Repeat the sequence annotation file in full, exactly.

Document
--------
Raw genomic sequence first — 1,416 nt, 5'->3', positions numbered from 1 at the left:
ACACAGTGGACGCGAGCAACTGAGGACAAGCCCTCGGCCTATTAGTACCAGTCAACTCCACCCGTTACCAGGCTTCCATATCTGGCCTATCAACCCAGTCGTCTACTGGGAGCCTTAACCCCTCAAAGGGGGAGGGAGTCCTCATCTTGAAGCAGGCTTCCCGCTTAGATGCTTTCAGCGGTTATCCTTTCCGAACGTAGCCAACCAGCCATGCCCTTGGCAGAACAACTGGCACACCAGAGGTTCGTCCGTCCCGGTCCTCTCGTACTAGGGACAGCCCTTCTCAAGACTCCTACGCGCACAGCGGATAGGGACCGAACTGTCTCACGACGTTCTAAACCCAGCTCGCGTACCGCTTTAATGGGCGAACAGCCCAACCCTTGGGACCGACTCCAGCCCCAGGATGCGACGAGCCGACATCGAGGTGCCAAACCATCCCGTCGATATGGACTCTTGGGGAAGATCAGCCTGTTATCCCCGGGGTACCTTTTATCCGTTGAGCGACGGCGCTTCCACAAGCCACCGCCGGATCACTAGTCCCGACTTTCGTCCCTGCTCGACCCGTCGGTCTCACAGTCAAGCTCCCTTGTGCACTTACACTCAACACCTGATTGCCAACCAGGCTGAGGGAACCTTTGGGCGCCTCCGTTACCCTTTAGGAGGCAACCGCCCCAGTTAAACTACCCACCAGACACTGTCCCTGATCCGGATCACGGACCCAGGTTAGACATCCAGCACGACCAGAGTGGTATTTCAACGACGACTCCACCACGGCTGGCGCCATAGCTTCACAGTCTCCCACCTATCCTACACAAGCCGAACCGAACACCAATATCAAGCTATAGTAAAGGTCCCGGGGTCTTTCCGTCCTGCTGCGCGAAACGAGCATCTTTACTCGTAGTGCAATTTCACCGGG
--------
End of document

Raw genomic sequence first — 1,416 nt, 5'->3', positions numbered from 1 at the left:
ACACAGTGGACGCGAGCAACTGAGGACAAGCCCTCGGCCTATTAGTACCAGTCAACTCCACCCGTTACCAGGCTTCCATATCTGGCCTATCAACCCAGTCGTCTACTGGGAGCCTTAACCCCTCAAAGGGGGAGGGAGTCCTCATCTTGAAGCAGGCTTCCCGCTTAGATGCTTTCAGCGGTTATCCTTTCCGAACGTAGCCAACCAGCCATGCCCTTGGCAGAACAACTGGCACACCAGAGGTTCGTCCGTCCCGGTCCTCTCGTACTAGGGACAGCCCTTCTCAAGACTCCTACGCGCACAGCGGATAGGGACCGAACTGTCTCACGACGTTCTAAACCCAGCTCGCGTACCGCTTTAATGGGCGAACAGCCCAACCCTTGGGACCGACTCCAGCCCCAGGATGCGACGAGCCGACATCGAGGTGCCAAACCATCCCGTCGATATGGACTCTTGGGGAAGATCAGCCTGTTATCCCCGGGGTACCTTTTATCCGTTGAGCGACGGCGCTTCCACAAGCCACCGCCGGATCACTAGTCCCGACTTTCGTCCCTGCTCGACCCGTCGGTCTCACAGTCAAGCTCCCTTGTGCACTTACACTCAACACCTGATTGCCAACCAGGCTGAGGGAACCTTTGGGCGCCTCCGTTACCCTTTAGGAGGCAACCGCCCCAGTTAAACTACCCACCAGACACTGTCCCTGATCCGGATCACGGACCCAGGTTAGACATCCAGCACGACCAGAGTGGTATTTCAACGACGACTCCACCACGGCTGGCGCCATAGCTTCACAGTCTCCCACCTATCCTACACAAGCCGAACCGAACACCAATATCAAGCTATAGTAAAGGTCCCGGGGTCTTTCCGTCCTGCTGCGCGAAACGAGCATCTTTACTCGTAGTGCAATTTCACCGGG